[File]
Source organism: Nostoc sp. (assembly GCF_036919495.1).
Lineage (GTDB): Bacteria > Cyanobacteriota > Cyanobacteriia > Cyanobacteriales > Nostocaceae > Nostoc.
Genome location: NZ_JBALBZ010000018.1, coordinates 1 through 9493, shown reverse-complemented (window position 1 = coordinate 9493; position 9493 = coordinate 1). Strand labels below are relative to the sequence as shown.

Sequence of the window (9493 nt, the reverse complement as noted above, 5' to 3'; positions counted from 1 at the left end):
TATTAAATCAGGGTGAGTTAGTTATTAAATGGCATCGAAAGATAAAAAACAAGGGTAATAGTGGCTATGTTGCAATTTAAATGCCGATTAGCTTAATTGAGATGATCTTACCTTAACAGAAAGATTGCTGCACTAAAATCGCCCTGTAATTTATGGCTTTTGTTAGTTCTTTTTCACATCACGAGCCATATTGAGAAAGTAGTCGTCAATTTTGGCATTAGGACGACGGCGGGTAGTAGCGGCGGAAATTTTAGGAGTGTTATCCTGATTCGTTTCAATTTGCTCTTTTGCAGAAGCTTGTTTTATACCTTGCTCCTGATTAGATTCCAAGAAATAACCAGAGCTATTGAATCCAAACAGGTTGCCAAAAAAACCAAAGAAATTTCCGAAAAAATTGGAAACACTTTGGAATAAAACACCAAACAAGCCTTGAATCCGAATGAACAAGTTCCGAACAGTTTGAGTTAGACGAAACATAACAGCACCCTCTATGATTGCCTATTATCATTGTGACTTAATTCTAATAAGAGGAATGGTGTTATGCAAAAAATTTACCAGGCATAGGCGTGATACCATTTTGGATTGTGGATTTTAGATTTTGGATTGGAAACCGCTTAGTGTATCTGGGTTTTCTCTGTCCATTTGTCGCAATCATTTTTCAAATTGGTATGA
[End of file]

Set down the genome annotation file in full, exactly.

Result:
Source organism: Nostoc sp. (assembly GCF_036919495.1).
Lineage (GTDB): Bacteria > Cyanobacteriota > Cyanobacteriia > Cyanobacteriales > Nostocaceae > Nostoc.
Genome location: NZ_JBALBZ010000018.1, coordinates 1 through 9493, shown reverse-complemented (window position 1 = coordinate 9493; position 9493 = coordinate 1). Strand labels below are relative to the sequence as shown.

Sequence of the window (9493 nt, the reverse complement as noted above, 5' to 3'; positions counted from 1 at the left end):
TATTAAATCAGGGTGAGTTAGTTATTAAATGGCATCGAAAGATAAAAAACAAGGGTAATAGTGGCTATGTTGCAATTTAAATGCCGATTAGCTTAATTGAGATGATCTTACCTTAACAGAAAGATTGCTGCACTAAAATCGCCCTGTAATTTATGGCTTTTGTTAGTTCTTTTTCACATCACGAGCCATATTGAGAAAGTAGTCGTCAATTTTGGCATTAGGACGACGGCGGGTAGTAGCGGCGGAAATTTTAGGAGTGTTATCCTGATTCGTTTCAATTTGCTCTTTTGCAGAAGCTTGTTTTATACCTTGCTCCTGATTAGATTCCAAGAAATAACCAGAGCTATTGAATCCAAACAGGTTGCCAAAAAAACCAAAGAAATTTCCGAAAAAATTGGAAACACTTTGGAATAAAACACCAAACAAGCCTTGAATCCGAATGAACAAGTTCCGAACAGTTTGAGTTAGACGAAACATAACAGCACCCTCTATGATTGCCTATTATCATTGTGACTTAATTCTAATAAGAGGAATGGTGTTATGCAAAAAATTTACCAGGCATAGGCGTGATACCATTTTGGATTGTGGATTTTAGATTTTGGATTGGAAACCGCTTAGTGTATCTGGGTTTTCTCTGTCCATTTGTCGCAATCATTTTTCAAATTGGTATGA